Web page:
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I was reading Phantom of the Opera recently, and one of the main characters in the book actually turns out to be the Opera House itself. From the descriptions in the book, I was interested to see how accurate the book was to the actual building, so I had a look on the web. It turns out to be extremely accurate. There is a lake under the building, as well as stables, tunnels, and from more modern times, air-raid sheltars.
My eyes nearly exploded at the beauty of this spectacular building, it's architecture, it's size, and it's oppulence. If you have a few minutes to spare, I would highly recommend you read about this amazing building, and take a look at some pictures of this building for the pleasure of looking at something beautiful, and maybe even to inspire you.
There are several links below, so I suggest that you right click on them and open them in new tabs.
Here's a virtual tour page, where you can pick any of the 11 cameras to view the building, and I would highly recommend looking at them all!! You will also notice the scale of the building when you look at the cross-section of the building and notice that the main auditorium (under the curved dome in the middle of the building, is only about 1/7th of the total building size. [link]
Here's the main stairwell in the virtual tour (Make sure to pan the camera upards, and look at the ceiling): [link]
Here's the wiki page, to give you an overview of the building: [link]
For muralists out there, here are links to jpg images of a few of the many, many murals:[link]
(Look at those chandaliers!)[link][link]
This is the Chagall ceiling in the main foyer, and the famous chandalier features in the Phantom of the Opera book, and in the Andrew Lloyd Webber musical so dramatically: [link]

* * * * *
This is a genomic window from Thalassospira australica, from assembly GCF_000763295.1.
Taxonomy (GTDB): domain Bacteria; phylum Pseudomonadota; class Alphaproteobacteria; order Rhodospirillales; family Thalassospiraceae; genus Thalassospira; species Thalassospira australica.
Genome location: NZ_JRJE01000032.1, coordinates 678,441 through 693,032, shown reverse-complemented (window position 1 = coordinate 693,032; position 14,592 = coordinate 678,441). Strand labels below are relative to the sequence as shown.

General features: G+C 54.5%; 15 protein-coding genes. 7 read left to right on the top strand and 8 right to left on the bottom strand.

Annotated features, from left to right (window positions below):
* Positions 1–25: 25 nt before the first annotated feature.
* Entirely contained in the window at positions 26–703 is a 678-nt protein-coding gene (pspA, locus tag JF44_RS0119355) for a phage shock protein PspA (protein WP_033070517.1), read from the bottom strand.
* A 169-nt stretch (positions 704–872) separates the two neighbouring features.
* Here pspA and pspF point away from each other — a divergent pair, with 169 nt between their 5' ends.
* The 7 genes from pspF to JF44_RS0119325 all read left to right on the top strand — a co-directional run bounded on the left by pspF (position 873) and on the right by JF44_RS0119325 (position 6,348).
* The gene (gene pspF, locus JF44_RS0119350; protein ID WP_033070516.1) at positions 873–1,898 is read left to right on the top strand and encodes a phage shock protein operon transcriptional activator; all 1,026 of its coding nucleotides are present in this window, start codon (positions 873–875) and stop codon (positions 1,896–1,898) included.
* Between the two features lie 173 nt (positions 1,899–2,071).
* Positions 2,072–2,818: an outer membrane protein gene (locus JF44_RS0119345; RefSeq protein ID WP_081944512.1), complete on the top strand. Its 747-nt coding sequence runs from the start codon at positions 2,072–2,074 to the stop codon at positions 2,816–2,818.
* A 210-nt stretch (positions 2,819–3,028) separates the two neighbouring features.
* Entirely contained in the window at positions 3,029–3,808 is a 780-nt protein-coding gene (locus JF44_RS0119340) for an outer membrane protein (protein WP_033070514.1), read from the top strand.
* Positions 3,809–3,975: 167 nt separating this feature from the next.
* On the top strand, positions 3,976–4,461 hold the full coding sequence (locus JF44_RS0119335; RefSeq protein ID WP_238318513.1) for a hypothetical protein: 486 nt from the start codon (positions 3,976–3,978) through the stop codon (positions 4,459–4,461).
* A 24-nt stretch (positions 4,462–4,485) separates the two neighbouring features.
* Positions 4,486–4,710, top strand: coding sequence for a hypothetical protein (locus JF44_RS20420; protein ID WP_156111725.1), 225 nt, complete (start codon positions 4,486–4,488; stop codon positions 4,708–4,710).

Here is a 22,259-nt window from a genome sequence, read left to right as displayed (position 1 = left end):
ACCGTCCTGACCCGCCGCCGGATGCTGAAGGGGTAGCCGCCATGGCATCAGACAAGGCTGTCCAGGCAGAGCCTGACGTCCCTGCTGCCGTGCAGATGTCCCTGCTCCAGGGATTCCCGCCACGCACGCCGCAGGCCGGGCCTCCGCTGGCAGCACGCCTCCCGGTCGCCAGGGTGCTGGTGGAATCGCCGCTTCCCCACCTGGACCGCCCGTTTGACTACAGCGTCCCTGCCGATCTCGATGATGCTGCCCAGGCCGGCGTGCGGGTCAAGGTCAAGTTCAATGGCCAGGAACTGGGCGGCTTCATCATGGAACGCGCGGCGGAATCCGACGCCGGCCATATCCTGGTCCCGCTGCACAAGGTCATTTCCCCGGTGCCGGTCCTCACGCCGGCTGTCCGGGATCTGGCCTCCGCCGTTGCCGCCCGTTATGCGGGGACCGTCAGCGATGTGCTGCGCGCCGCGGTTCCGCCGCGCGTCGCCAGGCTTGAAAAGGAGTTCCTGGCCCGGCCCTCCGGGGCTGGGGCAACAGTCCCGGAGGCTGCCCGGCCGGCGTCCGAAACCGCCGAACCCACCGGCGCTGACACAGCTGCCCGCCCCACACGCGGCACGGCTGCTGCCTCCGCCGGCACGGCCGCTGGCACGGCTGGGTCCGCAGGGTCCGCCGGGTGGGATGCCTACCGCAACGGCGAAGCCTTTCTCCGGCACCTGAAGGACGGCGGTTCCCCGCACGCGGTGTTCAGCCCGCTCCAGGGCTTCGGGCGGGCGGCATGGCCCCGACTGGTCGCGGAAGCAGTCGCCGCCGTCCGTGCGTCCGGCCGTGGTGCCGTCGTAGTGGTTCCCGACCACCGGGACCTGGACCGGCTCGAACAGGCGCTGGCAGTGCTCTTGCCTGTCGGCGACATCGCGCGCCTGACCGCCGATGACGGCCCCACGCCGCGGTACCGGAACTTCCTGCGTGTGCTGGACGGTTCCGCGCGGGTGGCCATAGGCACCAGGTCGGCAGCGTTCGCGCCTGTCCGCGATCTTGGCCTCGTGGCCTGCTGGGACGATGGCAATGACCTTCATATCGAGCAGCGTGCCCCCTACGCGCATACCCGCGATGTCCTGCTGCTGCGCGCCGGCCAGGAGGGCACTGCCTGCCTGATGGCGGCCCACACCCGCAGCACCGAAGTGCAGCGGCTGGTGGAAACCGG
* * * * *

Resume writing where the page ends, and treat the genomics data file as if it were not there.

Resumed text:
My one gripe is that the ceiling was re-painted in 1964 by Chagall. Sorry to any Chagall fans out there, but what were they thinking???? Maybe it's just personal taste here, but it looks completely out of place with the rest of the building, and for me it's equivalent to drawing a smiley face over the Mona Lisa, and calling it modern art! (Some web pages say that the original is still underneath, but others say that Chagall painted over the original. I hope that an artist like Chagall would at least have had enough respect to not paint directly over the original?)
Here's a picture of the original painting by Jules-Eugène Lenepveu on canvas to Garnier, the architect: [link]
Here's a newspaper article from it's opening night [link]
, with the original ceiling painting. For those performers, it must have been like singing, and dancing for the angels themselves. How inspirational.
I'm definitely adding this to my bucket list of places to see before I die!!
I hope you enjoy the article, and the links, and please feel free to comment.
Incidentally, if like me you like to listen to something while you draw, you can download free audio books from www.librivox.org, and in particular, you can download the free The Phantom of The Opera audio book here. (You can listen online, or download a zip file of the full book.) [link]